Thoughtful. When faced with a problem or a challenge, they stop and think before acting. They have the ability to break big problems into smaller ones, understand true root causes, and generate solutions that solve the real issue at hand.

Decisive. Once they’re done thinking and they’ve considered the options, they swing into action. Although they may not have all the information, they have enough to move forward. They’re able to balance judgment with risk and are willing to take calculated chances to have an impact on the organization.

Fair. When they’re negotiating, they don’t focus on winning for themselves. Instead, they focus on winning for everyone. They understand that many negotiations are more about the long-term relationship than they are about saving a buck in an individual interaction. They’re able to prioritize fairness over profit. Whether the negotiation is with a team member who wants a day off or a supplier selling a multimillion-dollar contract, these leaders strike deals that everyone finds acceptable.

Resilient. There’s no shortage of challenges and failures for leaders to face. The great ones know how to pick themselves up when they’ve been knocked down. They carry on. They dust themselves off and summon strength from deep within to carry on the fight.

If you know you need to build any of these skills, find other leaders who already have them and see how you can learn from them. The sooner you improve your skills in these areas, the faster you’ll become the leader you’re capable of being.

Do those 12 characteristics guarantee that a leader will be great? Of course not. But they’re a great start. Being deficient in any of them will hold you back from being the best leader you can be. I believe this so firmly that I’ve put together a two-day learning event focused on helping leaders build these skills. On Nov. 10–11, 2016, I’ll be hosting Executive Insight 16 at the Waldorf Astoria in New York. It’s 13 sessions focused on practical, pragmatic approaches to building these critical leadership traits, delivered by experienced executives on the thoughtLEADERS team. I’d love to have you join us. If you register by Sept. 8, 2016, you’ll save up to $300 on the registration fee.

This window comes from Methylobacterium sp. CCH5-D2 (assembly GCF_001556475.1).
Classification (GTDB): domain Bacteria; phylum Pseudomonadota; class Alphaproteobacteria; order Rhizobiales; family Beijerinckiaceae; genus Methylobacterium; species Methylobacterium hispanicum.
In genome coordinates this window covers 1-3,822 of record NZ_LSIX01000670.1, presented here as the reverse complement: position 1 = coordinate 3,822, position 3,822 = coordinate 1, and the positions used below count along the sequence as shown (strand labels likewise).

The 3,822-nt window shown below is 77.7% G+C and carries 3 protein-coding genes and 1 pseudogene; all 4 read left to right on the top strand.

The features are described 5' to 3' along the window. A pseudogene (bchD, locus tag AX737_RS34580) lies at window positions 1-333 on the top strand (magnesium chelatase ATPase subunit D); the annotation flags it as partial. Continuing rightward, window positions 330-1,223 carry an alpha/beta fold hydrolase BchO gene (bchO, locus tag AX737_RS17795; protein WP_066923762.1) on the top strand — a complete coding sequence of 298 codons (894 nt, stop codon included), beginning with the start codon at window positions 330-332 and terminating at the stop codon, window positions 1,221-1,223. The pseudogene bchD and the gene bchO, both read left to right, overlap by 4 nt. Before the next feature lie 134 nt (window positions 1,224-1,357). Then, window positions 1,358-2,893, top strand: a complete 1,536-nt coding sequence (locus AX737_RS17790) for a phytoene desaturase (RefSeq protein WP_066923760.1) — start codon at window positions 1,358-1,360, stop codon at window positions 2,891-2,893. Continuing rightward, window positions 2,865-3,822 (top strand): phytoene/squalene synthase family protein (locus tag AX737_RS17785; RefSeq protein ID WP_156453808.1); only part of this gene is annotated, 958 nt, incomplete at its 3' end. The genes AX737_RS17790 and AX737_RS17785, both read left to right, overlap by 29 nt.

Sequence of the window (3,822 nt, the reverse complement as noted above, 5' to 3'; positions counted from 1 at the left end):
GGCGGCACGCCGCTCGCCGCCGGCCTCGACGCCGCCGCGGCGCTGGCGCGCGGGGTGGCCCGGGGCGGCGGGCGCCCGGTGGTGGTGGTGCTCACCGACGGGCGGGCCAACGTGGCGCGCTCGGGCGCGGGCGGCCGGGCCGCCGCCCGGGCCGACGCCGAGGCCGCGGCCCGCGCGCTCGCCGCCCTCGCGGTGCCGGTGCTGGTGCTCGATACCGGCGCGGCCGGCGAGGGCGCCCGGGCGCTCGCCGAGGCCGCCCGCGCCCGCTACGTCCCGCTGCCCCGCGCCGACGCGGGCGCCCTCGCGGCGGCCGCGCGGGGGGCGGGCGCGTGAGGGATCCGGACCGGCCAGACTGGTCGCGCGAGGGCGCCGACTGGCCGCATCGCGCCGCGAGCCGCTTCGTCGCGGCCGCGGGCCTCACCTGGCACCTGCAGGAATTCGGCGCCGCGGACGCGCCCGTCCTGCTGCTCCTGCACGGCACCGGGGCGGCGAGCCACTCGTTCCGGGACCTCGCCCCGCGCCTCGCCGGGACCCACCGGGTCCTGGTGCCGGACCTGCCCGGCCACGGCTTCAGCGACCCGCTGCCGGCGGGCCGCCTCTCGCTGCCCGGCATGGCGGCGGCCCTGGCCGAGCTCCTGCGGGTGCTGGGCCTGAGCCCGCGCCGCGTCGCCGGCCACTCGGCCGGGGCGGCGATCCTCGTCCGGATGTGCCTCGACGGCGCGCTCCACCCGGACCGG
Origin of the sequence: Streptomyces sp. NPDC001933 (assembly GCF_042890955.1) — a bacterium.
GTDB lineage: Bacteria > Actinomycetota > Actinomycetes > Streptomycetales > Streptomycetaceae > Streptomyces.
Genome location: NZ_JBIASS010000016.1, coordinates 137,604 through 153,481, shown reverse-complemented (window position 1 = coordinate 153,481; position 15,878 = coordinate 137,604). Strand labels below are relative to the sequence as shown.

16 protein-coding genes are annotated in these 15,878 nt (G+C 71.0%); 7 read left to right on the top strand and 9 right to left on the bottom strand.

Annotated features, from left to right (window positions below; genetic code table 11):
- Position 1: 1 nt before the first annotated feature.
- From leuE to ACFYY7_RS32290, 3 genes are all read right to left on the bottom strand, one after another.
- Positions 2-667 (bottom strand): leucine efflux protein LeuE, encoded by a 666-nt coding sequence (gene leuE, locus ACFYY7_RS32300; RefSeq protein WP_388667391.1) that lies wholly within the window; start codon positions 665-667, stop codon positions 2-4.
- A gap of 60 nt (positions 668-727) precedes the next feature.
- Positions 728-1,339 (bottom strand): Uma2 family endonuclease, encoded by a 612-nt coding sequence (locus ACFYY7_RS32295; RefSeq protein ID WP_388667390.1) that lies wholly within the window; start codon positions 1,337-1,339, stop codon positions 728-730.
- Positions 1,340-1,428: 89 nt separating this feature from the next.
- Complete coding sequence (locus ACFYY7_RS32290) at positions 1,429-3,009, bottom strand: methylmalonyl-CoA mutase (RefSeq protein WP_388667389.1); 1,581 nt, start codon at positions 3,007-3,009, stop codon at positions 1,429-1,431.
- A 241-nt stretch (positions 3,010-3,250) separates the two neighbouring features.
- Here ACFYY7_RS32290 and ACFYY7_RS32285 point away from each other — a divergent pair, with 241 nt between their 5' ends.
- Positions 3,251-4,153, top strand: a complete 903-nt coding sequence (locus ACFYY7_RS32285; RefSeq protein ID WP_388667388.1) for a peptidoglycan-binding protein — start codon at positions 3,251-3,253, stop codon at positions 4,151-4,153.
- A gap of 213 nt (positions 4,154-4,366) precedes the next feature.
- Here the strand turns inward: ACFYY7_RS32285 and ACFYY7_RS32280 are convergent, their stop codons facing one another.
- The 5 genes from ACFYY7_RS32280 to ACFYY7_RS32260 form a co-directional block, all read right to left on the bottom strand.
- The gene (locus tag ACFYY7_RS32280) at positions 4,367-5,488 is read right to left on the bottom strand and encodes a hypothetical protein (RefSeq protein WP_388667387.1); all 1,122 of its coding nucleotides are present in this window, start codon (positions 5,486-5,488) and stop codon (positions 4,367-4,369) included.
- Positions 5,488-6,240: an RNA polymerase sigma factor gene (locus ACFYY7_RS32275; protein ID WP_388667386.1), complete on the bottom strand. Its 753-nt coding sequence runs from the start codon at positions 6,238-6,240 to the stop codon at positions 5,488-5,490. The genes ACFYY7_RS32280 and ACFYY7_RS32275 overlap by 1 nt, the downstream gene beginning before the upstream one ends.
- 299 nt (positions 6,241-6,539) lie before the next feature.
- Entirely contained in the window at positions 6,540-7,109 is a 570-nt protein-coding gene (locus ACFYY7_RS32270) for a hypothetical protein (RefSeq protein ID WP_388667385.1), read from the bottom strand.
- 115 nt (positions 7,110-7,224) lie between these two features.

Mike Figliuolo will be talking more about this on Quality Digest Live, Friday, Aug. 12, 2016, at 11 a.m. Pacific/2 p.m. Eastern.


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About The Author

Mike Figliuolo’s picture

Mike Figliuolo

Mike Figliuolo is the author of The Elegant Pitch and One Piece of Paper. He's the co-author of Lead Inside the Box. He's also the managing director of thoughtLEADERS, LLC—a leadership development training firm. He regularly writes about leadership on the thoughtLEADERS Blog.

Comments

Trust but Verify

I'd add Trusting to the list. Not naive trust, but one arising from effective delegation and development of the organization. I have never found a micro-manager to be a great leader. Nor a great manager.